• antidiabetic drugs, such as sulfonylureas and SGLT2s
  • medications that decrease the effect of long-acting insulins, such as:
    • atypical antipsychotic medications
    • corticosteroids
    • oral contraceptives
  • medications and substances that can increase or decrease the effect of long-acting insulins, such as:

Although the agents listed above may increase certain risks, those risks are likely not large enough for a healthcare professional to change the therapy. Instead, they will likely monitor and adjust the insulin as needed. Talk with your doctor before making any changes to your medication regimens.

Learn how insulin can help control diabetes here.

How do you administer long-acting insulin?

You can inject long-acting insulins using a needle and syringe or an insulin pen. Insulin should be injected into the subcutaneous tissue below the skin.

Insulin syringes in the U.S. are generally orange and have needles that are not detachable. They come in several sizes. The needles are very fine and have a coating that allows them to glide through the skin. Your clinician will show you how to prepare and inject your insulin dose. You should rotate injection sites to prevent irritation from always using a single site, but you should generally stick to the same area of the body.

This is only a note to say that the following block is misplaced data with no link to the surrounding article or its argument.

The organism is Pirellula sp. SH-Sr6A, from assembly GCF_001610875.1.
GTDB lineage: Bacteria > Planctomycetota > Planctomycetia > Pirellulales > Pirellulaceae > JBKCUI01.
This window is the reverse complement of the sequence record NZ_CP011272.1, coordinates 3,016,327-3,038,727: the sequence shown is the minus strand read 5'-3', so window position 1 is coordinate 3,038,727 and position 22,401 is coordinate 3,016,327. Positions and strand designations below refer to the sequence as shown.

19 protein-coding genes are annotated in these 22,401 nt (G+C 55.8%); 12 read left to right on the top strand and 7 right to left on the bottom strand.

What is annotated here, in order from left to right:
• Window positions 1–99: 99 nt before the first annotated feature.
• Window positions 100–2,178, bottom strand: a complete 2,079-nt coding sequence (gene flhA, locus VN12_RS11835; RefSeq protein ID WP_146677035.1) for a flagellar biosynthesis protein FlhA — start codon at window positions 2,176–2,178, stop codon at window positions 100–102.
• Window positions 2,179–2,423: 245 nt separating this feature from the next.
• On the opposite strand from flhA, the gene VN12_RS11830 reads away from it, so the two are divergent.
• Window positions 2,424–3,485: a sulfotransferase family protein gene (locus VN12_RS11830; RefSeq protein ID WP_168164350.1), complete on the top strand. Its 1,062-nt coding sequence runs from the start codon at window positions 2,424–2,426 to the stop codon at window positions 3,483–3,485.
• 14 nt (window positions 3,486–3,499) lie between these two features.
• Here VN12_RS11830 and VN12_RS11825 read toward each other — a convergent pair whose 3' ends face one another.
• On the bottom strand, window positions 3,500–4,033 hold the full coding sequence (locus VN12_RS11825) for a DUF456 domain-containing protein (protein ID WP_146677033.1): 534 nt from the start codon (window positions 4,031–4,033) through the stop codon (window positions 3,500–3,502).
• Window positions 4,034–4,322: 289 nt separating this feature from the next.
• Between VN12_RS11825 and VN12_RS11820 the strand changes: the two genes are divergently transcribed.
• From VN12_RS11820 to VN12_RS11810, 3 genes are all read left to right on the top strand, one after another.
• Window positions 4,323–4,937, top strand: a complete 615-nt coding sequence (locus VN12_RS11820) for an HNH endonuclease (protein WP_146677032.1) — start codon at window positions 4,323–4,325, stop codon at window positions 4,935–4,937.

The abdomen is the most common site for insulin administration. However, clinicians may use other sites, such as the back of the arm and the side of the thigh.

Insulin pens come prefilled with insulin and generally have a small rotating wheel with a gauge that shows the number of units. Turn the wheel to the prescribed dose, install a new pen needle, and inject the medication.

Reusing syringes

The American Diabetes Association states that it may be possible to reuse insulin syringes to save money. However, you should only do this with guidance from your doctor. If you choose to reuse syringes, keep them capped between uses and avoid letting the needle touch anything except your skin and the insulin vial.

Do not reuse syringes if you have an active infection or an increased risk of infections.


Never share insulin needles with another person. This could transmit bloodborne pathogens.

Never drink insulin.

You can store insulin at room temperature for about a month. Injecting cold insulin may increase pain. Only store the vial that you are actively using at room temperature. Unopened vials and pens should be refrigerated.

Always check the expiration dates on insulin as well as on syringes. Do not use any expired products.

Dispose of used needles in a hard-sided container, such as a sharps container, laundry detergent bottle, or metal coffee can. Keep sharps out of reach of other people and pets.

Visually inspect your insulin before use to check for cloudiness or crystals that should not be there.

Never shake insulin vials. Gently roll them between your hands to mix them before preparing your injections.

Learn some tips for starting mealtime insulin here.

What are the side effects of long-acting insulin?

Be aware of the possible side effects that long-acting insulin can have.

Hypoglycemia, or low blood sugar

Hypoglycemia is the most common side effect of insulin therapy, and it can be one of the most dangerous. If your blood sugar level drops too low, it can cause unconsciousness or even death.

Every person with diabetes should understand the symptoms of hypoglycemia and how to treat them. Caregivers and support people also need to know these symptoms. They include: